It holds "How to Draw" cards. 

Below are two examples of the cards. I chose to make these cards for the beginning of the year. I started with about 5 of the same card in each box. It was "How to Draw a Star". Very simple! When I first began teaching this center, I wanted the students to focus on the steps to completing the center, not the actual drawing. (That came later!)

Anyway,  each student used just the one card until they learned all of the steps and could complete the center independently. This took about 3 weeks. However, this was the first center that I introduced. All of the other centers came much more easily for the students once they got the hang of this one. 

I added new cards to the box every week after those first 3 weeks. Now there are about 50 different cards in each box. This gives the students some choice in what they learn to draw. 

These simple steps are written inside the box. (See below.)

Eventually, I started adding "How to Draw" books to the center to give the students more choice in what they learn to draw.

 I really had to enforce the "No Tracing" rule with this! Tracing defeats the purpose of the center, which is to follow directions. Therefore, if they trace, they don't get to participate in the center. Since they are eager to use the "How to Draw" books and cards, they usually obey the rule.

I have this Flow Map posted so they can easily remember what type of Thinking Map to apply to their Following Directions center work. 

1. Draw
2. Color
3. Flow Map
4. Write

This center is differentiated. All students can draw what they see. Therefore, all students can complete the first step. Most students can also make it to the second step. They can use any available supplies (the ones on their table) to add color to what they have drawn. The third step requires a little more of the students. They must make a flow map of the steps to draw whatever they chose. However, most students can also be successful with this because they have the directions in the book or on the card. The fourth step requires the students to write sentences (and a paragraph if time permits) describing the procedures for drawing whatever they chose.

Most students don't have time to make it through all 4 steps in one class period. They are encouraged to bring what they have finished back the next week. 

*Main projects are the big, multi-step projects that hang for display around the school and throughout the community. Centers are like mini-projects that the students can take home after each class period.

Share your own ideas, photos, etc!!!
Copyright 2012 Amanda Koonlaba-There's a Party in the Art Room

Tuesday, December 11, 2012

Art That Makes You Smarter- Jackson Pollock

Using Art Prints in the Classroom

Jackson Pollock, Number 32, c.1950
Gloss paint on canvas, 87x118 inches

Jackson Pollock was innovative for his time because he was a painter who didn't really "paint". Instead, he spread paint onto canvases by dripping and pouring. He didn't create a central focal point in his artwork. He placed equal importance on all parts of his paintings, from the edge to the center. He was supported in this by the famous art dealer, Peggy Guggenheim. 

Questions for Students to Ponder and Explore:
What would possess a person to express themselves by dripping paint? How was this innovative for the time period? How have other artists used this technique in modern times? How could this method of painting help a person (physically, emotionally, etc.)? What are the physical aspects of this painting method? What are some other methods of painting that could be considered non-traditional? 

Arts Integration Ideas (adapt for specific grade levels as needed):
Science- Identify the muscles of the human body that would be used when dripping/pouring paint onto a large canvas. Compare and constrast these muscles to the muscles that would be used in the game of baseball or football. OR explore the concepts of force, gravity, absorption, etc. to explain why the paint splatters and spreads the way that it does.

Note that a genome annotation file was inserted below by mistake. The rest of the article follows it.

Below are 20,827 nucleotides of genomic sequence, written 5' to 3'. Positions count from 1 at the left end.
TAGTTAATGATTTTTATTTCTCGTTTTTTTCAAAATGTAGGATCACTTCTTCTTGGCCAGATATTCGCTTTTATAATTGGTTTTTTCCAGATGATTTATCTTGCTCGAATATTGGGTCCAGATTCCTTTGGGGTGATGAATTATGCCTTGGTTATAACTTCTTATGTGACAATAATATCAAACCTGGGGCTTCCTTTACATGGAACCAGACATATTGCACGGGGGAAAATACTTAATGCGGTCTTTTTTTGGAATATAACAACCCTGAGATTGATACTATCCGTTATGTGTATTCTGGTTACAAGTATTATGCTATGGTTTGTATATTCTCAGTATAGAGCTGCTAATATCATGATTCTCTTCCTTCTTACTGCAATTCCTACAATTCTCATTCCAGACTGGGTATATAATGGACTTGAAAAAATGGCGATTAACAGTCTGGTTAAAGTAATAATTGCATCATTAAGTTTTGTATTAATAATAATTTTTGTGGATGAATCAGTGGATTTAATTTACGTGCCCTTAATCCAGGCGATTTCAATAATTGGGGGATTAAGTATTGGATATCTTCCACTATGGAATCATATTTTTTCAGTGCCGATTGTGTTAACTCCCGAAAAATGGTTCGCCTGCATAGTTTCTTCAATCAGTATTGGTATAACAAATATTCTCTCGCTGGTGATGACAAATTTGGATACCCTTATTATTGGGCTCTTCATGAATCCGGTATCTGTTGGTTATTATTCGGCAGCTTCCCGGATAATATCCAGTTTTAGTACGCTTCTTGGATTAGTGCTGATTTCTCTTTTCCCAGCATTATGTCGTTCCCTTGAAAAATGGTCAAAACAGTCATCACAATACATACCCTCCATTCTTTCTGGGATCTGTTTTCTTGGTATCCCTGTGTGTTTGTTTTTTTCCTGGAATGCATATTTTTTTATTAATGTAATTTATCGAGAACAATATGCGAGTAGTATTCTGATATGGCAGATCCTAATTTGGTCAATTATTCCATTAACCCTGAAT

Math- Splatter paint onto graph paper by dripping or pouring. Measure the area and perimeter of the splatters. OR look at the splatters as if they were a road map. Thick (large) splatters are points of interest, thin splatters are the roads.  Determine distance between points of interest and write directions for how to get from one point to the next. Write word problems for a peer to solve based on this splatter paint road map. Measure and convert to different scales.  Make a scale that is suitable for walking. Walk it out on the playground with a group. OR count large, medium, and small paint splatters. Graph the data in different ways. Analyze the data. 
Language Arts- Create your own paint splatter piece. Imagine that the larger paint splatters are people. What are they doing?  List action verbs to match each. Write sentences with these verbs. (Label each larger splatter with a human name. This would be the subject of the sentence.)
Writing- Write a paragraph that tells how to get from one paint splatter to another. (Example: Exit the left most paint splatter through the largest, top right glob. Continue right for two pencil lenghts. Merge left with the thicker paint strand...). OR Use a view finder to isolate one section of your splattered piece. Pretend that it is an alien in outerspace. Describe what the alien looks like, where they live, etc. OR get students to notice detail by labeling one area of the painting A and another B. Compare both areas. Describe how the areas are alike and different (Example: Area A is slightly smaller than area B. Area B has a flatter top, left side. Area A looks like a firework, area B looks like...)
Special Needs- Let students use pipettes to spread paint. After this has dried, let students trace the edges with their fingers and then draw around the edges with a crayon or marker. Let them cut along this line. Guide them by placing your hand on top of theirs while they cut. Place your hand over theirs as they use the glue. Glue this cut out to a black sheet of paper.

Helpful Resources:
Jackson Pollock
13 Paintings Children Should Know by Angela Wenzel
Create Digital Pollock-Style Art (THIS IS GREAT! Would be an interesting early finisher center for iPad or computer.)
William Flewellen Heard- Pollock Inspired Artist- Tupelo, MS

Share your own ideas, photos, etc!!!
 Copyright 2012 Amanda Koonlaba-There's a Party in the Art Room